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Good advice.

Good advice.

What Does an Executor Do? 3 Important Points to Know

DBM Law Blog

Whether you’ve been named the executor of someone’s will or you are drafting your last will and testament and need to choose one for your estate, keep in mind these essential qualities of an executor. Though every will needs an executor, not every person is prepared to be one.

For guidance on your specific situation, DBM’s wills and estates lawyers are available at our Vancouver, Langley, and Coquitlam law offices.

  1. An executor executes the will

Put simply, an executor is the person who is chosen to act out the deceased’s wishes, as laid out in their will. Though simple on paper, being an executor is less so in practice.

An executor makes funeral arrangement, applies for probate, takes an inventory of the deceased’s belongings, pays any remaining debts, completes income tax returns, and distributes the estate to beneficiaries—to name just a few duties. Additionally it is important to remember that with large or multifaceted estates, executing a will can be a complicated process.

Often, an executor has a tax or legal background due to the nature of the work they must complete. However, just as often an executor has little experience in these areas and must learn as they go through the process.

Executing a complicated estate may require the services of lawyer. You can contact DBM’s Sechelt, Langley, or Coquitlam lawyers here.

2. An executor must be committed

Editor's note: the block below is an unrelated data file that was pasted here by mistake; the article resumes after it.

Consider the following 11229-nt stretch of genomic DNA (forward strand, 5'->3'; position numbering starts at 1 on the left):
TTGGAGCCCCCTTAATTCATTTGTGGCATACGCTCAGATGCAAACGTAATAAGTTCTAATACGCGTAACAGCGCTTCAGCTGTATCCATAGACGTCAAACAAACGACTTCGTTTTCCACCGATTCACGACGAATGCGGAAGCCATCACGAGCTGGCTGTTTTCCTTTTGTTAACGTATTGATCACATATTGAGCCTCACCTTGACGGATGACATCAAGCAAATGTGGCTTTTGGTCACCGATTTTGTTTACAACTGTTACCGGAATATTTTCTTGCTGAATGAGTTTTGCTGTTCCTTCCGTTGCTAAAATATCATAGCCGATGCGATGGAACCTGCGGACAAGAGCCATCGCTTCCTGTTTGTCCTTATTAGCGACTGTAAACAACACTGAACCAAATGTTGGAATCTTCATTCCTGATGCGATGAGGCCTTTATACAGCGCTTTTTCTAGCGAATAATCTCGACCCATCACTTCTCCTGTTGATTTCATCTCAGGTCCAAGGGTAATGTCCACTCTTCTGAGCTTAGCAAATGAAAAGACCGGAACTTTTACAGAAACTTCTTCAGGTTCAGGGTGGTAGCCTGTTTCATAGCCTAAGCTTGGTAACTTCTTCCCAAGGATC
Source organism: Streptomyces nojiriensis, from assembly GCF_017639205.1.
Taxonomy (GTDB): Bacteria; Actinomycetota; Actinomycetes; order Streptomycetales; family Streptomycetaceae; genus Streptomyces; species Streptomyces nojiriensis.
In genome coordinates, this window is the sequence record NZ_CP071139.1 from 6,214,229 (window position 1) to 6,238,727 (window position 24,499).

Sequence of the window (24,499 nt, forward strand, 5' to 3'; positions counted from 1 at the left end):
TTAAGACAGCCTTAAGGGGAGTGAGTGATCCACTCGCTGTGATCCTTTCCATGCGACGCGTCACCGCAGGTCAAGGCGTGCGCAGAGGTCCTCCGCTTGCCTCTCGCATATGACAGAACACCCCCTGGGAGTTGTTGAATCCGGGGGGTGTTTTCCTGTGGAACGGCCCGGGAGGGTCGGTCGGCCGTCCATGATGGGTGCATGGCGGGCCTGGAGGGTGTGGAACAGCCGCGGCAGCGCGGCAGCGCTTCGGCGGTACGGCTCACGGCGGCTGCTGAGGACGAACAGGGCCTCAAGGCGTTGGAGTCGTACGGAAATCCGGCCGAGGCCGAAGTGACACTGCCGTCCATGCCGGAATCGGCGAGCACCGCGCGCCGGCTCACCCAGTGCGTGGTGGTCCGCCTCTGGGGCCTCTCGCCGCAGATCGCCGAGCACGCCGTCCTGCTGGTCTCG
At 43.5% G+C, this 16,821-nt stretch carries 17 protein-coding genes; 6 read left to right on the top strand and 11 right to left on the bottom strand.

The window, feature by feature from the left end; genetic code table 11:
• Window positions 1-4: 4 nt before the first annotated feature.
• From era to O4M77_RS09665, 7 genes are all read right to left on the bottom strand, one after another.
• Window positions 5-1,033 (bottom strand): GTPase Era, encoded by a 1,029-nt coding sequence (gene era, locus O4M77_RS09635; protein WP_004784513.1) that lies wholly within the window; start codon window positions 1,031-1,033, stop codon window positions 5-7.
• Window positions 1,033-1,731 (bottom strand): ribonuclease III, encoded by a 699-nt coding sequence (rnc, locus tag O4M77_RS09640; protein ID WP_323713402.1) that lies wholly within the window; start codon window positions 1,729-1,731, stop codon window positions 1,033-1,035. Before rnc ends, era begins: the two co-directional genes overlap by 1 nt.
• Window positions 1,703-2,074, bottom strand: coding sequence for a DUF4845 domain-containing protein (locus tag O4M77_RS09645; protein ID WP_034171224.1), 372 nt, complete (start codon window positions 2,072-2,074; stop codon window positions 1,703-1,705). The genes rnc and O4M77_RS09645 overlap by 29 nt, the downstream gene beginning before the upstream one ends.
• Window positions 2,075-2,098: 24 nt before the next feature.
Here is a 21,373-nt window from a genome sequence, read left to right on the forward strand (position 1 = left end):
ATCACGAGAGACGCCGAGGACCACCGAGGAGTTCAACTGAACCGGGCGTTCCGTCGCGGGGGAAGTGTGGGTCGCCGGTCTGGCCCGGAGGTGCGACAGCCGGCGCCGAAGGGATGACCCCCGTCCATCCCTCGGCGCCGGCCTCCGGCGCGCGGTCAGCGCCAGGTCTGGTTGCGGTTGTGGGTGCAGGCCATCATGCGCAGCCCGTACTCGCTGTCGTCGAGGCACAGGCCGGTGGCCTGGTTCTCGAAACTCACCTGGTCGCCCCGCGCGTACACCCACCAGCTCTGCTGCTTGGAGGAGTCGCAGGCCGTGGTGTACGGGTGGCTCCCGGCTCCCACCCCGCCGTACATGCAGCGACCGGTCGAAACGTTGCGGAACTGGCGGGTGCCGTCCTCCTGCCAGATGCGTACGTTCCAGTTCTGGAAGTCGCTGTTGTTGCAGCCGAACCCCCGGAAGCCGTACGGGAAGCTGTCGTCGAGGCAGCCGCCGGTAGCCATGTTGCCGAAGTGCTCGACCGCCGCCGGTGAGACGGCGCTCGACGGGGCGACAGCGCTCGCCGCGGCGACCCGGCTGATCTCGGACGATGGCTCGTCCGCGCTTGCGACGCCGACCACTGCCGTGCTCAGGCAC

From funeral arrangements to the final distribution of the estate, the executor is involved in each step of the process. Probate—the process of ensuring the will is legally valid—can happen quickly or take several months. Completing all necessary paperwork and distributing the estate can take just a few months, or, if the will is contested or another complication arises, the process can take several years.

As such, the executor may be involved with the estate for much longer than anticipated. This should be taken into consideration when both choosing an executor and when deciding to take on the duties of executor.

3. An executor must be impartial

Importantly, the executor’s duty is to the estate and the wishes of the testator and not to the beneficiaries.

If there is an action to vary the will under the Wills Variation Act—for example, if someone feels they have wrongly been left out of the will—the executor must remain impartial and not attempt to influence or choose sides in the case. Unsurprisingly, this becomes particularly complicated in cases where the executor is also a beneficiary, as can happen when a family member is named executor.

For expert guidance in choosing the executor of your estate, contact DBM’s wills and estates team at our Langley, Vancouver, or Coquitlam law offices.



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